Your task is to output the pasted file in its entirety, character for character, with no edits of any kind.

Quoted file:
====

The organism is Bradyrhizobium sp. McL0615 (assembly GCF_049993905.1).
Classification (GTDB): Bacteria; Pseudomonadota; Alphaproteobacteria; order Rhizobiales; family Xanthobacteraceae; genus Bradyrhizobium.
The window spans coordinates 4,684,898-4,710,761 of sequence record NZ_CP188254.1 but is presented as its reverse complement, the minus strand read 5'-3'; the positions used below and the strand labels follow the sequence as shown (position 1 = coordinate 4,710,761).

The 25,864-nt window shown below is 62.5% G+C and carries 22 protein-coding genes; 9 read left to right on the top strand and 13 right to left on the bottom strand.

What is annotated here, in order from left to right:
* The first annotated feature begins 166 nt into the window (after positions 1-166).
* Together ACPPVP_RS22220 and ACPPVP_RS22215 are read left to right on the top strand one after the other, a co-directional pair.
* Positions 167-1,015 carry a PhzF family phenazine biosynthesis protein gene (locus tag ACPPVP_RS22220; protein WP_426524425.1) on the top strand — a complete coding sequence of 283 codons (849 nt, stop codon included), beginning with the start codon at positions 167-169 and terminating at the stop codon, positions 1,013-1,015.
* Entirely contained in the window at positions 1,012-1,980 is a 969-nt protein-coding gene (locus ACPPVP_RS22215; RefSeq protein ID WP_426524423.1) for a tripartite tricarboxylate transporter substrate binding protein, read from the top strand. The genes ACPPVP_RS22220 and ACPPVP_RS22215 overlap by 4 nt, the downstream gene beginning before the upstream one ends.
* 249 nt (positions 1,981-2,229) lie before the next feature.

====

The organism is Bradyrhizobium sp. McL0615 (assembly GCF_049993905.1).
Classification (GTDB): Bacteria; Pseudomonadota; Alphaproteobacteria; order Rhizobiales; family Xanthobacteraceae; genus Bradyrhizobium.
The window spans coordinates 4,684,898-4,710,761 of sequence record NZ_CP188254.1 but is presented as its reverse complement, the minus strand read 5'-3'; the positions used below and the strand labels follow the sequence as shown (position 1 = coordinate 4,710,761).

The 25,864-nt window shown below is 62.5% G+C and carries 22 protein-coding genes; 9 read left to right on the top strand and 13 right to left on the bottom strand.

What is annotated here, in order from left to right:
* The first annotated feature begins 166 nt into the window (after positions 1-166).
* Together ACPPVP_RS22220 and ACPPVP_RS22215 are read left to right on the top strand one after the other, a co-directional pair.
* Positions 167-1,015 carry a PhzF family phenazine biosynthesis protein gene (locus tag ACPPVP_RS22220; protein WP_426524425.1) on the top strand — a complete coding sequence of 283 codons (849 nt, stop codon included), beginning with the start codon at positions 167-169 and terminating at the stop codon, positions 1,013-1,015.
* Entirely contained in the window at positions 1,012-1,980 is a 969-nt protein-coding gene (locus ACPPVP_RS22215; RefSeq protein ID WP_426524423.1) for a tripartite tricarboxylate transporter substrate binding protein, read from the top strand. The genes ACPPVP_RS22220 and ACPPVP_RS22215 overlap by 4 nt, the downstream gene beginning before the upstream one ends.
* 249 nt (positions 1,981-2,229) lie before the next feature.